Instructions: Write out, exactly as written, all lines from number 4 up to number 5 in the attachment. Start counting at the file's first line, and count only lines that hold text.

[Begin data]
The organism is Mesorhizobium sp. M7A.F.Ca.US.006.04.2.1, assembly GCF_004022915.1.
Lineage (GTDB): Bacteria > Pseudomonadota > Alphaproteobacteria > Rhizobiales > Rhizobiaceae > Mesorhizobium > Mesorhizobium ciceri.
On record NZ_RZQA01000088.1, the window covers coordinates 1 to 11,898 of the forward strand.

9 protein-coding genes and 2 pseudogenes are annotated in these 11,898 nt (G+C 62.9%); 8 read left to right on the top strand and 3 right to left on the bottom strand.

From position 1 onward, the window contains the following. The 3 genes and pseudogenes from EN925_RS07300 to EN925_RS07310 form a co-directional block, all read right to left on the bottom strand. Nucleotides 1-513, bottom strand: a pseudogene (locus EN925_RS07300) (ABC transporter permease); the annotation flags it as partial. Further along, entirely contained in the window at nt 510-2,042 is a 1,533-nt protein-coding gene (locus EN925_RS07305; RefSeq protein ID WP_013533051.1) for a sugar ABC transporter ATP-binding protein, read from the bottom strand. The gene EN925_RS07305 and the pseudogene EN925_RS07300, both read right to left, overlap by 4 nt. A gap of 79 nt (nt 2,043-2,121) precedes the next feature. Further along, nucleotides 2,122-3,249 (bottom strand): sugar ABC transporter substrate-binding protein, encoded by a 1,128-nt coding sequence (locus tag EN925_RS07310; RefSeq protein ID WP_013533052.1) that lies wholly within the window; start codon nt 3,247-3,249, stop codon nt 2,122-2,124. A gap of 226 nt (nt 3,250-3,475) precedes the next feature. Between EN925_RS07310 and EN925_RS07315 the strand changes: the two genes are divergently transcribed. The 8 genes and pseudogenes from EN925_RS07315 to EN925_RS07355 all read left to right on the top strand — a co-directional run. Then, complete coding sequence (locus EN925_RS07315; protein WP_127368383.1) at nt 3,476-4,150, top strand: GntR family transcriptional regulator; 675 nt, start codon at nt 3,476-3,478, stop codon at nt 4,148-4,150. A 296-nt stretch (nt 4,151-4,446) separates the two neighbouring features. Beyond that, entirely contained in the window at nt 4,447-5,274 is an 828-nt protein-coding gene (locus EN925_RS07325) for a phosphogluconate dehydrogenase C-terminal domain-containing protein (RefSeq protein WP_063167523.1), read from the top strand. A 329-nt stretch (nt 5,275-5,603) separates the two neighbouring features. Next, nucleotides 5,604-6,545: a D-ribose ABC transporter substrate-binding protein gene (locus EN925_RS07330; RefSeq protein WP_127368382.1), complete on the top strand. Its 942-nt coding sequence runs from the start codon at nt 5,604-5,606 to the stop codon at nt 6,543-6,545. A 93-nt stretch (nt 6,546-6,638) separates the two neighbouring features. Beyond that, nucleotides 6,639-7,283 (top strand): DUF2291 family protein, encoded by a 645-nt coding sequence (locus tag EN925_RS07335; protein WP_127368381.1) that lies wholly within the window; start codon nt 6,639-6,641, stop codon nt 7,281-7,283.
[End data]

9 protein-coding genes and 2 pseudogenes are annotated in these 11,898 nt (G+C 62.9%); 8 read left to right on the top strand and 3 right to left on the bottom strand.

From position 1 onward, the window contains the following. The 3 genes and pseudogenes from EN925_RS07300 to EN925_RS07310 form a co-directional block, all read right to left on the bottom strand. Nucleotides 1-513, bottom strand: a pseudogene (locus EN925_RS07300) (ABC transporter permease); the annotation flags it as partial. Further along, entirely contained in the window at nt 510-2,042 is a 1,533-nt protein-coding gene (locus EN925_RS07305; RefSeq protein ID WP_013533051.1) for a sugar ABC transporter ATP-binding protein, read from the bottom strand. The gene EN925_RS07305 and the pseudogene EN925_RS07300, both read right to left, overlap by 4 nt. A gap of 79 nt (nt 2,043-2,121) precedes the next feature. Further along, nucleotides 2,122-3,249 (bottom strand): sugar ABC transporter substrate-binding protein, encoded by a 1,128-nt coding sequence (locus tag EN925_RS07310; RefSeq protein ID WP_013533052.1) that lies wholly within the window; start codon nt 3,247-3,249, stop codon nt 2,122-2,124. A gap of 226 nt (nt 3,250-3,475) precedes the next feature. Between EN925_RS07310 and EN925_RS07315 the strand changes: the two genes are divergently transcribed. The 8 genes and pseudogenes from EN925_RS07315 to EN925_RS07355 all read left to right on the top strand — a co-directional run. Then, complete coding sequence (locus EN925_RS07315; protein WP_127368383.1) at nt 3,476-4,150, top strand: GntR family transcriptional regulator; 675 nt, start codon at nt 3,476-3,478, stop codon at nt 4,148-4,150. A 296-nt stretch (nt 4,151-4,446) separates the two neighbouring features. Beyond that, entirely contained in the window at nt 4,447-5,274 is an 828-nt protein-coding gene (locus EN925_RS07325) for a phosphogluconate dehydrogenase C-terminal domain-containing protein (RefSeq protein WP_063167523.1), read from the top strand. A 329-nt stretch (nt 5,275-5,603) separates the two neighbouring features. Next, nucleotides 5,604-6,545: a D-ribose ABC transporter substrate-binding protein gene (locus EN925_RS07330; RefSeq protein WP_127368382.1), complete on the top strand. Its 942-nt coding sequence runs from the start codon at nt 5,604-5,606 to the stop codon at nt 6,543-6,545. A 93-nt stretch (nt 6,546-6,638) separates the two neighbouring features. Beyond that, nucleotides 6,639-7,283 (top strand): DUF2291 family protein, encoded by a 645-nt coding sequence (locus tag EN925_RS07335; protein WP_127368381.1) that lies wholly within the window; start codon nt 6,639-6,641, stop codon nt 7,281-7,283.